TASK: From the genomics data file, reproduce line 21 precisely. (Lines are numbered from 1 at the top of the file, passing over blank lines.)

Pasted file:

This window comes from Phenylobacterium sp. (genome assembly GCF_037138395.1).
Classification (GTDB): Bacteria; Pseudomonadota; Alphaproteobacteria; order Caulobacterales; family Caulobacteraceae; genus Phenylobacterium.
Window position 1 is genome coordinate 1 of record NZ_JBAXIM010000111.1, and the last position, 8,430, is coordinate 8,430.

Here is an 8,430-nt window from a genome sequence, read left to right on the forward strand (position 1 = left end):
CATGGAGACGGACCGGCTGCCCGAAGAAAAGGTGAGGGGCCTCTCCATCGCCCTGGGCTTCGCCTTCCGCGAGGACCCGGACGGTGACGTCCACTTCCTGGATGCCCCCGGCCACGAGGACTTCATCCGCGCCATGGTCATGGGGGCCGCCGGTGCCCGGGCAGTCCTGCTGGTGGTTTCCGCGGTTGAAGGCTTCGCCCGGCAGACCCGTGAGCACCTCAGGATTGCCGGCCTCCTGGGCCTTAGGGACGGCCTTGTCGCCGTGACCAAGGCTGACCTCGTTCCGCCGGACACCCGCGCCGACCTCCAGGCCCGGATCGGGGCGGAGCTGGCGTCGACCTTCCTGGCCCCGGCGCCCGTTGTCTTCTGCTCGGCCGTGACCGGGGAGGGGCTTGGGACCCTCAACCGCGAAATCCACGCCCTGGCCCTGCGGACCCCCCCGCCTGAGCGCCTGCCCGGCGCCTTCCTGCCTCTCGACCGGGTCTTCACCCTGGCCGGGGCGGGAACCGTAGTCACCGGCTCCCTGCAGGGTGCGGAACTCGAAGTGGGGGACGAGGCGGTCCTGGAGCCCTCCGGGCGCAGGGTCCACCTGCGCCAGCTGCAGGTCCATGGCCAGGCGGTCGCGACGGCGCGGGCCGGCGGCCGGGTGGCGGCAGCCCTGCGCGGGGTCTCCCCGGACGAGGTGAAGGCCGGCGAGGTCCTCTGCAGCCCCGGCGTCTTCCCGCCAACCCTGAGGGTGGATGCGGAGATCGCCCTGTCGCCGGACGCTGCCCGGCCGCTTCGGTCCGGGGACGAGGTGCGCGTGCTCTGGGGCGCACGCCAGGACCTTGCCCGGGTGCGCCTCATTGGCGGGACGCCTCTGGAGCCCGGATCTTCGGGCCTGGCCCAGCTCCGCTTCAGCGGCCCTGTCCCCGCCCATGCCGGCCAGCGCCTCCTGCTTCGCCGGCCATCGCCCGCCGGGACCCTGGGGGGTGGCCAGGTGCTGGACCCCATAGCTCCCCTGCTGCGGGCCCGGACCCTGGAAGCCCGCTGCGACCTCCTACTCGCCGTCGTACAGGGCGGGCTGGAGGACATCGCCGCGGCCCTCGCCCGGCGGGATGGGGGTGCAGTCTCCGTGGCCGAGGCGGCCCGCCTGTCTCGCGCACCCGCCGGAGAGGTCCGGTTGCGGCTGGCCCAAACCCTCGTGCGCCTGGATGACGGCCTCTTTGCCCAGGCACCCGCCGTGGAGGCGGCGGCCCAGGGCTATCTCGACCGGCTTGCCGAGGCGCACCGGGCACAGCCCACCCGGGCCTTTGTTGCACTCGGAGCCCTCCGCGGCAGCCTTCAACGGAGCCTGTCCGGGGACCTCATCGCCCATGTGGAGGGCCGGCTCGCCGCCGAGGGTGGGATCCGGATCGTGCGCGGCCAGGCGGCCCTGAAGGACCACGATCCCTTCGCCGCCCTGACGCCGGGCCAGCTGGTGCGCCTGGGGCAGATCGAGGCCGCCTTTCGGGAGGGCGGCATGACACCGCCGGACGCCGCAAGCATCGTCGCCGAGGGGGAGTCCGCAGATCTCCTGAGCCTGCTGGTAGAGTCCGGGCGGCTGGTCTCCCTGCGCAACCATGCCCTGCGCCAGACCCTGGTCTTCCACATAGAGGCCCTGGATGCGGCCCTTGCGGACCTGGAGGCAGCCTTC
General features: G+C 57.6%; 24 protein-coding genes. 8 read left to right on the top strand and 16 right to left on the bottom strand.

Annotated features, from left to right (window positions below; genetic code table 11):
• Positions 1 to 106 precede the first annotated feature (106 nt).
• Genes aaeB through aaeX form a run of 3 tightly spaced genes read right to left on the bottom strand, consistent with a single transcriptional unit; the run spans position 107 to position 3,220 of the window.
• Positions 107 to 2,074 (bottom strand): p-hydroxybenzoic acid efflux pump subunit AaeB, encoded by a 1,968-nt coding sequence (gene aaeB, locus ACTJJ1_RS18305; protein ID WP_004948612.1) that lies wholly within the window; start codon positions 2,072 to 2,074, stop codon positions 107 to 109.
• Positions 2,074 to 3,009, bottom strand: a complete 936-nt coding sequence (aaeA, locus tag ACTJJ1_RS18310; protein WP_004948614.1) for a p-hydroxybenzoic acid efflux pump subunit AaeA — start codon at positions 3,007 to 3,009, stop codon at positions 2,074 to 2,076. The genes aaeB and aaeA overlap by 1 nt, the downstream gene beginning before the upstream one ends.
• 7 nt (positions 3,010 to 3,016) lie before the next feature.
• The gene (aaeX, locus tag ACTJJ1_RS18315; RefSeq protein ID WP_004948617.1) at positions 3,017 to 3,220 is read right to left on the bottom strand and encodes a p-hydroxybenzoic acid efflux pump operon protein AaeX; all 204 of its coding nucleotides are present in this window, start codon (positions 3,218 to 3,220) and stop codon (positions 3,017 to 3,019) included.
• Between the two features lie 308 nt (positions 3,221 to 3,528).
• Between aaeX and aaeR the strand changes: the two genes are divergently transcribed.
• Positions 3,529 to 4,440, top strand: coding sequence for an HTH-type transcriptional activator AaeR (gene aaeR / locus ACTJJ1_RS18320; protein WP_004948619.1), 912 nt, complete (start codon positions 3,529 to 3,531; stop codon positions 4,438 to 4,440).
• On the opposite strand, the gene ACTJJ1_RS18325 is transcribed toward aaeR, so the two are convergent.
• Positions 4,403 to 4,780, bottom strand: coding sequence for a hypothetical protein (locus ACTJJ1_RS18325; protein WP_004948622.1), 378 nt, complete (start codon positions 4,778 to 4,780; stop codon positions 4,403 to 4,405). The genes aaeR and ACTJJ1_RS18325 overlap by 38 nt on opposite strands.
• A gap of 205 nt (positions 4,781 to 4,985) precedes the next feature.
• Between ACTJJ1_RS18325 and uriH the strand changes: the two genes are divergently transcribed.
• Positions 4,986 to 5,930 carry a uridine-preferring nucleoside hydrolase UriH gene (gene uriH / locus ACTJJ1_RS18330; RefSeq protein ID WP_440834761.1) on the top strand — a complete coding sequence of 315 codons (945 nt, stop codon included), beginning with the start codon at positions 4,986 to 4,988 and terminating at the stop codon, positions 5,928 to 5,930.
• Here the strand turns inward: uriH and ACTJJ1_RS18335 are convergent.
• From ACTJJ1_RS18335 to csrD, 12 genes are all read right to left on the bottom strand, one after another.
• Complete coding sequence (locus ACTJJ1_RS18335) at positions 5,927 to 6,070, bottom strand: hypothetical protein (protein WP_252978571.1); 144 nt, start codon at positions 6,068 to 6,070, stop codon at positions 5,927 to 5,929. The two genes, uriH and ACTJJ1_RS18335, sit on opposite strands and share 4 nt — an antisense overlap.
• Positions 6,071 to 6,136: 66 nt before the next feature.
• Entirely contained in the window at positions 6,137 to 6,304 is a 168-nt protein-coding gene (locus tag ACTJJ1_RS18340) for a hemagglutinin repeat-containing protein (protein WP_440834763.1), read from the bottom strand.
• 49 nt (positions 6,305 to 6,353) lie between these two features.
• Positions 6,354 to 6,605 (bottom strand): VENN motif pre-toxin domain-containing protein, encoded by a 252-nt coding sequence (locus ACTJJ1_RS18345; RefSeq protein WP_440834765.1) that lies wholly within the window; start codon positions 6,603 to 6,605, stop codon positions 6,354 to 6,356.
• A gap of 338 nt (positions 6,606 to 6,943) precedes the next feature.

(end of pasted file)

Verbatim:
• Positions 4,986 to 5,930 carry a uridine-preferring nucleoside hydrolase UriH gene (gene uriH / locus ACTJJ1_RS18330; RefSeq protein ID WP_440834761.1) on the top strand — a complete coding sequence of 315 codons (945 nt, stop codon included), beginning with the start codon at positions 4,986 to 4,988 and terminating at the stop codon, positions 5,928 to 5,930.